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Abu Dhabi, UAEWednesday 21 November 2018

Gulf Finance House to sell unit via public offering, plans acquisition

Currently the Bahrain-based Islamic investment bank has four units: investment banking, commercial banking, real estate and industry.
Hisham Alrayes of Gulf Finance House says their new strategy is primarily focused on creation of a financial group. Razan Alzayani / The National
Hisham Alrayes of Gulf Finance House says their new strategy is primarily focused on creation of a financial group. Razan Alzayani / The National

Gulf Finance House (GFH) is planning to make an acquisition this year and sell a unit in an initial public offering.

The expected moves are part of efforts to reshape GFH, which was hit hard by the 2008-2009 global financial crisis.

“The new strategy of GFH is primarily focused on creation of a financial group rather than just an investment bank which it used to be before,” said Hisham Alrayes, the chief executive. “From the five pillars, we would like to have an equal participation of income, ideally.”

Currently the Bahrain-based Islamic investment bank has four units: investment banking, commercial banking, real estate and industry.

GFH’s first quarter net profit rose 140 per cent to US$6 million from $2.5m a year earlier. It returned to profitability last year with an annual consolidated profit of $17m, compared with a loss of $17.6m for 2013. It was the company’s highest profit since 2008.

“We continue to seek the right acquisition to complete the missing block in the group,” said Mr Alrayes. “We have been talking to several asset management firms in the region. It’s in-depth talks to take control and our objective is to have majority stake.”

GFH, which is talking to one firm in Bahrain and two in Dubai, is banking on closing this year with at least one leveraged acquisition valued at about $200m.

The firm is seeking to finance the acquisition through 30 to 40 per cent equity and the remainder in debt.

“The debt we are expecting to have will most probably be a Murabaha facility taken directly from banks on the asset itself,” said Mr Alrayes. “The strategy is always to go for leveraged acquisitions so that we build higher growth into our balance sheet.”

GFH, which has medium term debt of about $165m, could in the future issue a sukuk to repay debt and get new financing for its projects.

“It is time for GFH to be in a growth phase, and hence we might agree with our current lenders to extend the remaining debt for further tenors or take a bigger facility and repay the old ones,” said Mr Alrayes. “Currently it is being arranged to pay the $165m over four years.”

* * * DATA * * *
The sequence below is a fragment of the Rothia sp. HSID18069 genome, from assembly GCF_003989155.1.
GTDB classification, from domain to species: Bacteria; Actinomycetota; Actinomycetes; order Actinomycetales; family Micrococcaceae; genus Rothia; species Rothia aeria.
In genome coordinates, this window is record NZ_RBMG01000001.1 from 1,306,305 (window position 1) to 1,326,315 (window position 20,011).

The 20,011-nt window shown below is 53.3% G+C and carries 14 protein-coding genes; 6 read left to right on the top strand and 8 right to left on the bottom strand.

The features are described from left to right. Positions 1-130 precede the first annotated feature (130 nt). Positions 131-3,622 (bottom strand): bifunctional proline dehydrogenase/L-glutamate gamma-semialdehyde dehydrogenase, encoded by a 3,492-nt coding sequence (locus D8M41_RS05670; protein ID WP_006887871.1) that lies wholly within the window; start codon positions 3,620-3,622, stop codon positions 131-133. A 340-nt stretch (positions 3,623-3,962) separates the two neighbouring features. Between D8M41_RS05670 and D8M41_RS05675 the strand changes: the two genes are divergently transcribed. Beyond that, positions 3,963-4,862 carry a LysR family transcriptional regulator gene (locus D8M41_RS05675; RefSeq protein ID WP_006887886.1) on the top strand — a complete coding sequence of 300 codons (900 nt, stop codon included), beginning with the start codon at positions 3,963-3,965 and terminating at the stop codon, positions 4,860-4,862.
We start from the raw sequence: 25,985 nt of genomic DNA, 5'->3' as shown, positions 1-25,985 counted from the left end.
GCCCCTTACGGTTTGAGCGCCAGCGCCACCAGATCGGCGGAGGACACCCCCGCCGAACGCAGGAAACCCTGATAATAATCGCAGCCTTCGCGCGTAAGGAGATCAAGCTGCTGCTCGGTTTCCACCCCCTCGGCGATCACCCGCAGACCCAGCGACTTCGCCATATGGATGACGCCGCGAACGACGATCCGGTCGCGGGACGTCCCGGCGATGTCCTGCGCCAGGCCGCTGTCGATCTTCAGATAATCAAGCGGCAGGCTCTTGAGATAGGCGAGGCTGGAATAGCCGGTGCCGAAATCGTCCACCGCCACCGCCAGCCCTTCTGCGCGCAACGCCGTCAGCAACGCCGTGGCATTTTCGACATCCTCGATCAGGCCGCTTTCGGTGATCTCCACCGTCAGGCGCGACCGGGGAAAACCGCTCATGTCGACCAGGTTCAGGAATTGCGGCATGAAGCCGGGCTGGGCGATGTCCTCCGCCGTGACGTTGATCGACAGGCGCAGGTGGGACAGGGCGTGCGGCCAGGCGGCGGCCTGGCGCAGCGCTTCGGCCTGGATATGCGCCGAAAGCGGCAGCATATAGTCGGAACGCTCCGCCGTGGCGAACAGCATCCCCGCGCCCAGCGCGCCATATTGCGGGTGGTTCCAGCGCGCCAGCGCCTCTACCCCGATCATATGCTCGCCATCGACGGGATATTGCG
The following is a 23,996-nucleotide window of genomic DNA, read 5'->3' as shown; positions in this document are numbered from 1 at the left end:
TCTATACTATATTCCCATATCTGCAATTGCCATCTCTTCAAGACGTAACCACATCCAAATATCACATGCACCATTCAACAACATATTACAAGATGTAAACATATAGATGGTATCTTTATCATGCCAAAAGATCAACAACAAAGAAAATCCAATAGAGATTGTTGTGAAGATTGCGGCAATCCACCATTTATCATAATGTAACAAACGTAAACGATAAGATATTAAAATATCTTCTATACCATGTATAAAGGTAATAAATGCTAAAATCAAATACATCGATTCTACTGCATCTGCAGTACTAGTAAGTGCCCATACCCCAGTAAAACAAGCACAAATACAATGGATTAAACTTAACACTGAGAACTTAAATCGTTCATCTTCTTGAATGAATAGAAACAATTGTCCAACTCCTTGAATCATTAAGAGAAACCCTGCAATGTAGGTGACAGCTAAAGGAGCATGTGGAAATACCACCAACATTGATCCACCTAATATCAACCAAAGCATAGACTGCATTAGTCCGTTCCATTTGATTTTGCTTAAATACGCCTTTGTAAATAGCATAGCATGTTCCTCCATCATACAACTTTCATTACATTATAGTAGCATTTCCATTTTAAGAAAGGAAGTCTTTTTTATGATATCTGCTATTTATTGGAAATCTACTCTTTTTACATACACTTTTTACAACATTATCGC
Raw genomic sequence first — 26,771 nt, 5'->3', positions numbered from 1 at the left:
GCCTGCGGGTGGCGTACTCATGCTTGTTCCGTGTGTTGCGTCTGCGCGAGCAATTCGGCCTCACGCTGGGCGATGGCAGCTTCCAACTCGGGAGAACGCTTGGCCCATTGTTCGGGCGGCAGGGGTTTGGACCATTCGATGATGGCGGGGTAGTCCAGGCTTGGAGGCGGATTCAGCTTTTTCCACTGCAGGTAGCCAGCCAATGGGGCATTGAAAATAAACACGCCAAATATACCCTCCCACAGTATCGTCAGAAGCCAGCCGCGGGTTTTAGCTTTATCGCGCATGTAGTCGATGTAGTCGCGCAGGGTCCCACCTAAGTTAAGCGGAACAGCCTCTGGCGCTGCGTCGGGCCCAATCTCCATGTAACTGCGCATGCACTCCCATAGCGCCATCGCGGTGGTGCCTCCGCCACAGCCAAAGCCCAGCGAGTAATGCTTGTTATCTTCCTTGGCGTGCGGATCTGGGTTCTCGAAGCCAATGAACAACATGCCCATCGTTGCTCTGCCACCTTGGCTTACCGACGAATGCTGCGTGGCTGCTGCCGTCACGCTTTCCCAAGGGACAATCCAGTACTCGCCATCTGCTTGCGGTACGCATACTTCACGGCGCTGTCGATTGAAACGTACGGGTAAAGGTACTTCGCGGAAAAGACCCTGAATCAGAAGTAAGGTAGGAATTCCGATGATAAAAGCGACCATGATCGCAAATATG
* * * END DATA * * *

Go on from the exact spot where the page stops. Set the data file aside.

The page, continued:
The firm will next month make $34m in debt repayments, he added.

GFH, which in April completed a capital reduction to $598m from $1.49 billion to eliminate its accumulated losses, is not planning further capital reductions, the chief executive said.

“We have reduced the capital this time to eliminate the accumulated losses and hence to make the GFH balance sheet more appealing, healthier and be able to distribute dividends in future. Market cap has increased following this change which is positive to shareholders” said Mr Alrayes.

“Hopefully this year we will pay dividends as we achieve the profitability targets. We would like to maintain the performance of the first quarter and more.”

GFH is planning to float Falcon Cement Company on the Bahrain bourse in the second half of this year. Currently the firm has a value of about $120m

“We are planning to go for up to 20 per cent (stake sale in the IPO) in Falcon by quarter four and we have ambitions to further do a double listing in Dubai in the future,” said Mr Alrayes.

The company is ploughing ahead with $1.8bn worth of real estate projects spanning five countries: UAE, Bahrain, Tunisia, Morocco and India. It is seeking partners in its projects to help spread the risk and lower debt financing, he said.

“Before we used to rely on debt financing a lot, now we are being more creative,” said Mr Alrayes. “I prefer to get joint partners with me in the project so that we both finance the equity portion or to share the proceeds based on each party’s contribution.”

The firm plans to forge ahead with its mixed-use project in Tunisia despite the recent terrorist attacks that have left tourists fleeing the North African country and had an impact on its stability.

“Our project in Tunisia is long term in nature and we are investing in infrastructure and mixed-use development,” said Mr Alrayes. “This will be done over 8 years and hence, by the time we start selling, the end product of the first phase is three years from today.”

In the UAE, it is developing property in Dubai, where prices have dipped this year.

Dubai property prices could fall 10 to 20 per cent over the remainder of this year and early 2016 after rising in the past three years, according to the ratings agency Standard & Poor’s (S&P).

“It will be quality properties, but at the same time targeting the middle-income segments to make more affordable properties in Dubai, which I believe will always be in demand for the foreigners working in Dubai primarily and for GCC nationals who would like to have a nice property in Dubai,” said Mr Alrayes.

The firm, whose shares are listed in Bahrain, Dubai and Kuwait, is still studying the possibility of delisting from Kuwait and listing in the Saudi market. It decided in April to delist its global depository receipts from the London bourse, citing weak trading.

dalsaadi@thenational.ae

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